Look, I’m basically on the side of the “narrative” guys. I enjoy making up half-baked theories and then sending them downstream and seeing what happens. But these Monkey Cage types are draining all the hijinx out of the game. This is war.

The campaign narrative is so much more fun.  It’s hard even for many of us political scientists to resist it.  Sides and others have certainly created a much-needed corrective to the media seeing pretty much everything as about the campaign.  That said, some elements of the campaign are going to matter in a close race.  E.g., I think the 47% matters at the margins and I think the fact that Romney really is rich plutocrat who struggles to connect with ordinary voters matters.  I just think the state of the economy, partisanship, and presidential approval matters a lot more.

Hello Springfield!

Mitt Romney campaigned in my hometown of Springfield, VA yesterday.  Dana Milbank took it on with his characteristic snark:

Meet Willard Mitt Romney, champion of the common man.

“Do you realize over the last four years the median income in America has dropped every single year?” the candidate asked his supporters during a stop in Springfield on Thursday. “At the same time,” he added, “food prices are up; electric prices are up; gasoline prices have doubled. These are tough times for the American people.”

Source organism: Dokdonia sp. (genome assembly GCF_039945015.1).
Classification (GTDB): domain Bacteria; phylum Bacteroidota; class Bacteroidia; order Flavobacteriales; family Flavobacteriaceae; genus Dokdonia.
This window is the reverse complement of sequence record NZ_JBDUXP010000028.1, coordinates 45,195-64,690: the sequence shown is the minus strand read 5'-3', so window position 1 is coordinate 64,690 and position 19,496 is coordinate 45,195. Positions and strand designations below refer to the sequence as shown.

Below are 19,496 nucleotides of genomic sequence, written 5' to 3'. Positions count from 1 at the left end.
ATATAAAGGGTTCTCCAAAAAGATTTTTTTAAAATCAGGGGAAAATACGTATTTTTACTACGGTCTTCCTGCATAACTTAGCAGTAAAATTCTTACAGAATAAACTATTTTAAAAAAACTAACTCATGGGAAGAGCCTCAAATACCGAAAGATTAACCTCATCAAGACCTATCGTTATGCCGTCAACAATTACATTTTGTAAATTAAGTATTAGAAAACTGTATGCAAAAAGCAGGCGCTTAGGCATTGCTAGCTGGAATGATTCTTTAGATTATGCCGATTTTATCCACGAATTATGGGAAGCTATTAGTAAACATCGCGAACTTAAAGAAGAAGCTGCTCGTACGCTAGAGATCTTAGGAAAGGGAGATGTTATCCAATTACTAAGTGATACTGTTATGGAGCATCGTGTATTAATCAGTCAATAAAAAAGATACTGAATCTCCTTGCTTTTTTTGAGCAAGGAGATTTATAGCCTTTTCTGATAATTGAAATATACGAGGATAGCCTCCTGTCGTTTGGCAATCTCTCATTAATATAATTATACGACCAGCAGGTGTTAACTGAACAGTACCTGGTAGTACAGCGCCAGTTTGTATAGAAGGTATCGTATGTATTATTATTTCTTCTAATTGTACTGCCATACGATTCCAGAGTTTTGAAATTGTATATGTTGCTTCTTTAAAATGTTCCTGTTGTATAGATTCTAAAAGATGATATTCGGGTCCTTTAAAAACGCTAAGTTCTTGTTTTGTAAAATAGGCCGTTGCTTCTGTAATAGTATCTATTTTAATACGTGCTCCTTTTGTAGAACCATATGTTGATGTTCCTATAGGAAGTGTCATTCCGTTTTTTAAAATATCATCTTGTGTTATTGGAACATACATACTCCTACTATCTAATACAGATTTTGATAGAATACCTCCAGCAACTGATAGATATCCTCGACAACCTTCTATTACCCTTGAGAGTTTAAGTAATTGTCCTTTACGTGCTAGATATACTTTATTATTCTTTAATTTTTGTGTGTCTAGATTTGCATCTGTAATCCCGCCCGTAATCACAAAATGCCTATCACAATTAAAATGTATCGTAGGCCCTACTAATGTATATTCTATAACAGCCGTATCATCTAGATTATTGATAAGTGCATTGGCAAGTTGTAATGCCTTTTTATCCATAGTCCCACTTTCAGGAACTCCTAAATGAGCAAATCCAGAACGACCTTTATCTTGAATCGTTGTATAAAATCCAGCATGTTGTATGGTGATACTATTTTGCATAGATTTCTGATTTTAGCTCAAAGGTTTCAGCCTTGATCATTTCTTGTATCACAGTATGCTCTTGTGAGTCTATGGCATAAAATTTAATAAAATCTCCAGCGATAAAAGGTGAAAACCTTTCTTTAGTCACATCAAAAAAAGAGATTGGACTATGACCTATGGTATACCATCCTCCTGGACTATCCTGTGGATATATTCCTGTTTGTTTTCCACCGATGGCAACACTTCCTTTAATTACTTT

But these are not tough times for a lot of Romney boosters, judging by the look of things.

Romney made this stand for the little guy in the heart of Fairfax County, which has thesecond-highest household income in the nation (neighboring Loudoun County is No. 1). Seemingly everyone in the 200-strong crowd was fingering a smartphone, with the exception of the guy in the polo shirt in the second row reading the Wall Street Journal, and the linen-blazer-clad guy in the eighth row checking the Drudge Report on his iPad.

To get a better sense of the economic status of the invitation-only crowd, I strolled the parking lot — and found a fleet of BMW, Mercedes, Volvo and Cadillac SUVs, as well as Jaguar, Audi, Lexus and BMW sports cars. Parked near the entrance: a black Rolls-Royce Silver Spur III with vanity plates saying “MY ROLLS” — and a Romney bumper sticker.

When it comes to speaking up for the downtrodden, Romney isn’t just another man of the people. He is the Rolls-Royce of populists.

Obviously, I was from the wrong side of the tracks in Springfield.  Most of my friends and neighbors were far more likely to have a Camry or Accord (including the Greene household) than a BMW or Mercedes.  My dad finally bought a Jaguar a few years back after he had actually shifted away from the Republican party.